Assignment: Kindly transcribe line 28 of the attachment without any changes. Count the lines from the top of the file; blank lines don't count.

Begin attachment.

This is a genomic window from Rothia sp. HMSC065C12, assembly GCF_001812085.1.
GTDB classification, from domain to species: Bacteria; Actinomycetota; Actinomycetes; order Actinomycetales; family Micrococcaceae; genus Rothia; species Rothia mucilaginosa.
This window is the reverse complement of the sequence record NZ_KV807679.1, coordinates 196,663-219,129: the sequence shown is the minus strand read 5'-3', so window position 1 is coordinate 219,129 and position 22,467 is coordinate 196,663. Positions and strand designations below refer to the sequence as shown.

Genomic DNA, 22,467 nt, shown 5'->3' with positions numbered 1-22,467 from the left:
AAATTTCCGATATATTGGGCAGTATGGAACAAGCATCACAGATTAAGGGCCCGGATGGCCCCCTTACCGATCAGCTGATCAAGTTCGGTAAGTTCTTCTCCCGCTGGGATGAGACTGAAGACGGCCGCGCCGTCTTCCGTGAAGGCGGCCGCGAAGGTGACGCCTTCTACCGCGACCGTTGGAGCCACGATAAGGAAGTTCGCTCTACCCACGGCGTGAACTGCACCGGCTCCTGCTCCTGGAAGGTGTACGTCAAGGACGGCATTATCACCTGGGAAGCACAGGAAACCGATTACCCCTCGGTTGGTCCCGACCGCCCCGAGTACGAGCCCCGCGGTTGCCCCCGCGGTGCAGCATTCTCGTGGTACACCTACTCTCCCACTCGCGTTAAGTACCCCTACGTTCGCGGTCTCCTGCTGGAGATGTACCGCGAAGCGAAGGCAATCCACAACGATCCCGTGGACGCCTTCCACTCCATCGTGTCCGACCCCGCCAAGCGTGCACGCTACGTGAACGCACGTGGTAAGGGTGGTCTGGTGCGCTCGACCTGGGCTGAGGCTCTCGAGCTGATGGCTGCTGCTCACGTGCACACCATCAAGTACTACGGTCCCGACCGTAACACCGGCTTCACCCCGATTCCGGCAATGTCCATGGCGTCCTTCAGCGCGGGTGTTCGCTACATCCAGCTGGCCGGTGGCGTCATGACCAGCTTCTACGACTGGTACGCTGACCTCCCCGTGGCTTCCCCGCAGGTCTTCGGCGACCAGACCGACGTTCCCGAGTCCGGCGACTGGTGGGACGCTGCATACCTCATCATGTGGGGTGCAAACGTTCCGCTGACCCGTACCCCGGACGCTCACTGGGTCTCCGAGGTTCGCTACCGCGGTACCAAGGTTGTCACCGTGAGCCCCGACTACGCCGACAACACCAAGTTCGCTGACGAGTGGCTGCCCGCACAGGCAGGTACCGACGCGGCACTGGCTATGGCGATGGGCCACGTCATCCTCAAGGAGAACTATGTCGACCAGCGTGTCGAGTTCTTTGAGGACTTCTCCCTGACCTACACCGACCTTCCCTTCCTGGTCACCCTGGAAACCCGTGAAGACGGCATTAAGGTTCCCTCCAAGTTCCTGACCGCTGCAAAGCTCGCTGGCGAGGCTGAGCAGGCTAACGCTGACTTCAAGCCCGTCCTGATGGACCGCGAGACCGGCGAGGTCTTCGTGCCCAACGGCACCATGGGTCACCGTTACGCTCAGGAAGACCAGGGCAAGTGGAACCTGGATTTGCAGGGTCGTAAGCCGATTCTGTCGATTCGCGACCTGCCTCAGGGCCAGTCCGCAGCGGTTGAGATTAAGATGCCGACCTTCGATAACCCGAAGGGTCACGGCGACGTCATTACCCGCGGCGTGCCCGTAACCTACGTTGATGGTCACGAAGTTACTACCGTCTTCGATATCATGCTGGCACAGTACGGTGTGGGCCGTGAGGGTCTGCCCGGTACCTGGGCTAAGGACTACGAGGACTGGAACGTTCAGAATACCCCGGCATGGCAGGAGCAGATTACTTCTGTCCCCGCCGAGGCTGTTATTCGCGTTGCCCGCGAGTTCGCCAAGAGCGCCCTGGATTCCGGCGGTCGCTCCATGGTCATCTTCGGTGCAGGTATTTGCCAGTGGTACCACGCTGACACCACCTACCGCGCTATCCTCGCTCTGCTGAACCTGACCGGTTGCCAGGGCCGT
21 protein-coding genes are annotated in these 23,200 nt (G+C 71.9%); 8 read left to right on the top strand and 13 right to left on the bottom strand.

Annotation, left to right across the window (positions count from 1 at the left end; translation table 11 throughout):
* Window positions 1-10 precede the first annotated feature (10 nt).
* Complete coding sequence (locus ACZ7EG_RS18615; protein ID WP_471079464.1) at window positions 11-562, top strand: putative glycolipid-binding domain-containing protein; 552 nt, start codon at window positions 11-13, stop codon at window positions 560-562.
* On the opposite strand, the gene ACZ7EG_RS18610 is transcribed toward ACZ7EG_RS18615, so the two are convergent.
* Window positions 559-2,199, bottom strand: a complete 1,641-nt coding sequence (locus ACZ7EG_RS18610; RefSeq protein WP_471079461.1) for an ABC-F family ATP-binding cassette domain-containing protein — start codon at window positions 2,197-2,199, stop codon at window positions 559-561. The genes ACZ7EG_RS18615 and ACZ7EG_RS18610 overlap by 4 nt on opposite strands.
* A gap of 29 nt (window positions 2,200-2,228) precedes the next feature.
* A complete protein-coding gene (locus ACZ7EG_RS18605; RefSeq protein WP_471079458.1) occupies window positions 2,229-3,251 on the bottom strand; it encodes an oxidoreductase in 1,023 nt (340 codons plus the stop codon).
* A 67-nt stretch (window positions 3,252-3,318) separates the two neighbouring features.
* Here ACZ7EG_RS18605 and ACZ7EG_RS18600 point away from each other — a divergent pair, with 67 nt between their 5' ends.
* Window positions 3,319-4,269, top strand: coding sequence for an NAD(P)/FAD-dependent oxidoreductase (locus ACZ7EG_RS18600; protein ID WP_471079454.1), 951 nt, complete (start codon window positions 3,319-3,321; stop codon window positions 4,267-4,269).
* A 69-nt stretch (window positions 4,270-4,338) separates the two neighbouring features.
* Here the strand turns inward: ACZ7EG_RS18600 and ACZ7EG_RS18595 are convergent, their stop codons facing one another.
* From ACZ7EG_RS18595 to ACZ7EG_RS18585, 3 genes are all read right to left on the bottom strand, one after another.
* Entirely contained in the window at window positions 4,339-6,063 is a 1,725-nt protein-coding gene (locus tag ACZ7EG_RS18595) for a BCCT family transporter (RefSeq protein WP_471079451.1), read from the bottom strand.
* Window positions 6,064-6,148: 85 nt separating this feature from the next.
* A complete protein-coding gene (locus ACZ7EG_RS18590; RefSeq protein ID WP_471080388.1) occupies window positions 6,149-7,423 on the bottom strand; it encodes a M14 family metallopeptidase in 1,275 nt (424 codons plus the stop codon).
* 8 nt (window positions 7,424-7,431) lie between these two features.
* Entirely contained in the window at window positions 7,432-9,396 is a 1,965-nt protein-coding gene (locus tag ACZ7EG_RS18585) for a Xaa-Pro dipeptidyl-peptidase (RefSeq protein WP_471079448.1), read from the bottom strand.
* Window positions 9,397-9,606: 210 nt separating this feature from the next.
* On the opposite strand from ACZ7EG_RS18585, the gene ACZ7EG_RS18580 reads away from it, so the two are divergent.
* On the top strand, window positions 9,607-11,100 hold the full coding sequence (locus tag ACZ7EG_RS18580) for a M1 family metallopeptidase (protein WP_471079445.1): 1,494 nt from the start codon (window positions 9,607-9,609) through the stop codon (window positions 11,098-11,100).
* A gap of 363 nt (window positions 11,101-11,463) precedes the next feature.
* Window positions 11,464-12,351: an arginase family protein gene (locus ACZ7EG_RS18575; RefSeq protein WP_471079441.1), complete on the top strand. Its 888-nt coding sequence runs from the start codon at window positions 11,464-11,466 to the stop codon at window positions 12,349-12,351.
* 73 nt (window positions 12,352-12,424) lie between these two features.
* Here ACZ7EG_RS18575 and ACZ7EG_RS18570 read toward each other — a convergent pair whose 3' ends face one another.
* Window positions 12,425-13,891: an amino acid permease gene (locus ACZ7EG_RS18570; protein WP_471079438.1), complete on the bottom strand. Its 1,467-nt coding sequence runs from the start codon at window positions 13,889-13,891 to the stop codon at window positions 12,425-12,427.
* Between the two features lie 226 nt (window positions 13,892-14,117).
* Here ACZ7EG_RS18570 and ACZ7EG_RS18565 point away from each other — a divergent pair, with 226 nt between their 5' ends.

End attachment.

* A gap of 363 nt (window positions 11,101-11,463) precedes the next feature.